Archive for the ‘Notes’ Category

Observation on The Third Act

February 25, 2009

Untried Hypothesis. In Shakespeare, frequently mentioned words tend to appear most frequently in the third act.

The other day in an idle moment I made a graph of where words frequently mentioned in Hamlet most occured: I took the most frequently mentioned piece of apparel (the crown), the most frequently mentioned furnishing (the bed) and the most frequently mentioned plant (the rose) and “nothing”, and saw in which act each word appeared the most frequently. The answer was –pretty much– the third. I can’t reproduce the graph here but this is the data I collected. (The numbers are the number of mentions in each act).

ROSE (four mentions): 0; 0; 3; 1; 0.
CROWN (eleven mentions): 2; 1; 3; 2; 3.
NOTHING (thirty-two mentions): 2; 6; 10; 9; 5.
BED (16 mentions): 4; 0; 8; 3; 1.

There are some complications because, questions of text aside, the word may mean different things in different passages (see “crown”); and there are some exceptions immediately visible — the oft mentioned “table”, for example, is mentioned everywhere but the third act; yet I found the coincidence strange (but perhaps the word “frequent” is the problem) and thought to mention it.


Hamlet Rose Mentions

February 23, 2009

For separate consideration, here are the mentions of roses in Hamlet:

[3.1.153-154]; [3.2.287-290]; [3.4.40-46]; [4.5.156-162]. And then of course “Rosencranz”.

I took a stab here at comparing the rose and violet in the play, saying, a bit awkwardly, that the rose indicates the virtues of those in power (royalty, the beloved), while the violet indicates the virtues of those who are in a subordinate role (courtesans, the lover) and concluding with the unlikely but lively idea, not very well expressed, that the 3.2 rose mention evokes somewhat the idea of having a romantic love for one’s feet.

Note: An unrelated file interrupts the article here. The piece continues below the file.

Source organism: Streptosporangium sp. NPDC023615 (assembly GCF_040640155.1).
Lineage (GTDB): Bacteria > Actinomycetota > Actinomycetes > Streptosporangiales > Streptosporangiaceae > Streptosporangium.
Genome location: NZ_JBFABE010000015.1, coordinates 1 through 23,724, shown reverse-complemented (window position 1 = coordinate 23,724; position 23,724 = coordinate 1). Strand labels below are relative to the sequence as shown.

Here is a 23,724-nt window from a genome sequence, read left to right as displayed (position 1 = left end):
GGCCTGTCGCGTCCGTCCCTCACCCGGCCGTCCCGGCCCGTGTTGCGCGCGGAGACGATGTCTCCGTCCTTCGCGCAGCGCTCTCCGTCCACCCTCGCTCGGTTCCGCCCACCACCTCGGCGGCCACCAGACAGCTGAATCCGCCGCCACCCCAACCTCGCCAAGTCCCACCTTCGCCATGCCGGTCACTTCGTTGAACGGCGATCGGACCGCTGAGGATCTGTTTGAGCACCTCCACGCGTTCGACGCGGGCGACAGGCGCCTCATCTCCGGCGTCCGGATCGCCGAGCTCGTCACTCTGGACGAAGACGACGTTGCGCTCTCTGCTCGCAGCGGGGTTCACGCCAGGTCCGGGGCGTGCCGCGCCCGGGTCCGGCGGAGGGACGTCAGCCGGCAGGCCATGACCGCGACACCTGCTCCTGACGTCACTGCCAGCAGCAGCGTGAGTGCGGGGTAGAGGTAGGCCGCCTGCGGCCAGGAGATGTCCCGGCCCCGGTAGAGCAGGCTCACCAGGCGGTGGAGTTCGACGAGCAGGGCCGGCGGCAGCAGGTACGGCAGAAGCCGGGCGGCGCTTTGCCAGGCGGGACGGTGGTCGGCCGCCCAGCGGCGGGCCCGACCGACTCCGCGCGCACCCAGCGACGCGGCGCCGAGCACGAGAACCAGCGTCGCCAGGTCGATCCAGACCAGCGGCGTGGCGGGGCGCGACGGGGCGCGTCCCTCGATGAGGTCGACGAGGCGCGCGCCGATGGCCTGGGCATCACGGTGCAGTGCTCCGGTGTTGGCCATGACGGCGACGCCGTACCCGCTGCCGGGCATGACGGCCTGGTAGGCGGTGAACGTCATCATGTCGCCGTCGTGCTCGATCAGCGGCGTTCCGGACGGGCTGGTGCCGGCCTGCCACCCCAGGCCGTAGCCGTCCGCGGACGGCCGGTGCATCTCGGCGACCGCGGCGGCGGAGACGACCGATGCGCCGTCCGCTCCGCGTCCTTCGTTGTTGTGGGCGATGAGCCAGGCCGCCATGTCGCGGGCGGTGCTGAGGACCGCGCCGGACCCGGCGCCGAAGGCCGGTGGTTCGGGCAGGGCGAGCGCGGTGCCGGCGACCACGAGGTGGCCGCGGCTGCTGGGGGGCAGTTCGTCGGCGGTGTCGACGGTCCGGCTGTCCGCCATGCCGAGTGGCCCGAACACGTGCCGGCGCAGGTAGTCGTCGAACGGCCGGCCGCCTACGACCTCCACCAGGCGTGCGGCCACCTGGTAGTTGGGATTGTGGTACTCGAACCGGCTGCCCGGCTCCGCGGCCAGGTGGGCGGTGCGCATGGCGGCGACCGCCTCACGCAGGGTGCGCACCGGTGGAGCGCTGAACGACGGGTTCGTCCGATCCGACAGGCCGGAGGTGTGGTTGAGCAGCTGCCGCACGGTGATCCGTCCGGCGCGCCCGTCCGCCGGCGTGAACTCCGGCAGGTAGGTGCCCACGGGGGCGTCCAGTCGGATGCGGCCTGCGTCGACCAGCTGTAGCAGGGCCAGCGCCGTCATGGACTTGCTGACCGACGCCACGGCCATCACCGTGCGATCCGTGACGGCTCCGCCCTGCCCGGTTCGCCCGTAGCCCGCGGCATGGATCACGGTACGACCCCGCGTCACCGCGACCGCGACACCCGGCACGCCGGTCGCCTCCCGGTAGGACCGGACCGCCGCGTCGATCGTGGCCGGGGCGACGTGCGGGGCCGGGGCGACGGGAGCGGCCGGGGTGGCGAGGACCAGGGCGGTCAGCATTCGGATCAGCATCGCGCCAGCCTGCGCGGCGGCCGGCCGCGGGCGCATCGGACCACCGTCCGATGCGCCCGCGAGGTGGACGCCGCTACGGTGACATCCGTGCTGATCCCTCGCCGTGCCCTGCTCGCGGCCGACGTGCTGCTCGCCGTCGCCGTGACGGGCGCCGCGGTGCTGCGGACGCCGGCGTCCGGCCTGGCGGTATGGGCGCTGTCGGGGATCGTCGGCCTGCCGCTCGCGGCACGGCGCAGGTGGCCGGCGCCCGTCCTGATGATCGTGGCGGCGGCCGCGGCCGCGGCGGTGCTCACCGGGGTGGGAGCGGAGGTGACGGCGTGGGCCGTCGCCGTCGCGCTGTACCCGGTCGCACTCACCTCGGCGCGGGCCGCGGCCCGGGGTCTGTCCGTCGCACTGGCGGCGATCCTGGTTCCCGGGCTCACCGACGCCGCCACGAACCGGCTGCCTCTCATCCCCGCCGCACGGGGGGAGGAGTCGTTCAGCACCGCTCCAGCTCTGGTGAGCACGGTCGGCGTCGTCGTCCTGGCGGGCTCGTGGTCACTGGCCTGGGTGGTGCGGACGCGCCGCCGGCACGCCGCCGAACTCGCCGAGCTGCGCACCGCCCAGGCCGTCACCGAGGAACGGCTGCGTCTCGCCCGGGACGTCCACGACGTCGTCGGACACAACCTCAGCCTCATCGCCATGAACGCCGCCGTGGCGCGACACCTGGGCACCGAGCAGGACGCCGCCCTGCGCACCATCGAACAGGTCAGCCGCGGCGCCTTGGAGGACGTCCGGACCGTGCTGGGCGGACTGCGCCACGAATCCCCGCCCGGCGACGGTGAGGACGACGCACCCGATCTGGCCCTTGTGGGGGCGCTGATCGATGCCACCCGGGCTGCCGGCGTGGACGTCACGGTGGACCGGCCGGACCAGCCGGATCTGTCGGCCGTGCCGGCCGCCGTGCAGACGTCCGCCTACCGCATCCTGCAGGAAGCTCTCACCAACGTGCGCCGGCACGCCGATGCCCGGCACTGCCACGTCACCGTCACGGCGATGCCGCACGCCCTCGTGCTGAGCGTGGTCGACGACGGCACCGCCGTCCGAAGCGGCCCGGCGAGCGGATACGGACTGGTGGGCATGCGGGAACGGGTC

But what can be said of the rose here with certainty? –That it indicates something positive, maybe something perfect (true of all mentions except 3.2); that it is mentioned mainly in the third act (none in the first, second, or fifth, and just one in the fourth); that it is mentioned more frequently than any other plant in Hamlet yet absent from the two passages most dense with plant mentions [in 4.5 and 4.7]; and that it is mentioned only in the abstract (no actual rose appears in the play)… Anything else?

(By the way, the Olivier version of Hamlet is a bit of a dud insofar as thinking about the relevance of the rose in “Rosencranz” is concerned, as Rosencranz and Guildenstern have been written out of the script and make no appearance at all).

Hamlet Rennovation

February 16, 2009

I tidied up the Hamlet concordance this past week and have found myself thinking of the word “Rosencrantz” –roseencrantz. Wikipedia says that it, along with Guildenstern, was a common Danish name in the 1500’s, yet it is peculiar that the word crants (if the Johnson reading is right) is, in all of Shakespeare, mentioned only here, in Hamlet, and that this name Rosencranz evokes both it and the rose, which is so significant in Shakespeare and, arguably, in Hamlet as well…. I don’t suspect it’s a question with an answer and yet all the same a curious thing to ponder: what if there were a rose in Ophelia’s virgin crants, what would it mean? What would it have to do with the character of Rosencranz?


November 7, 2008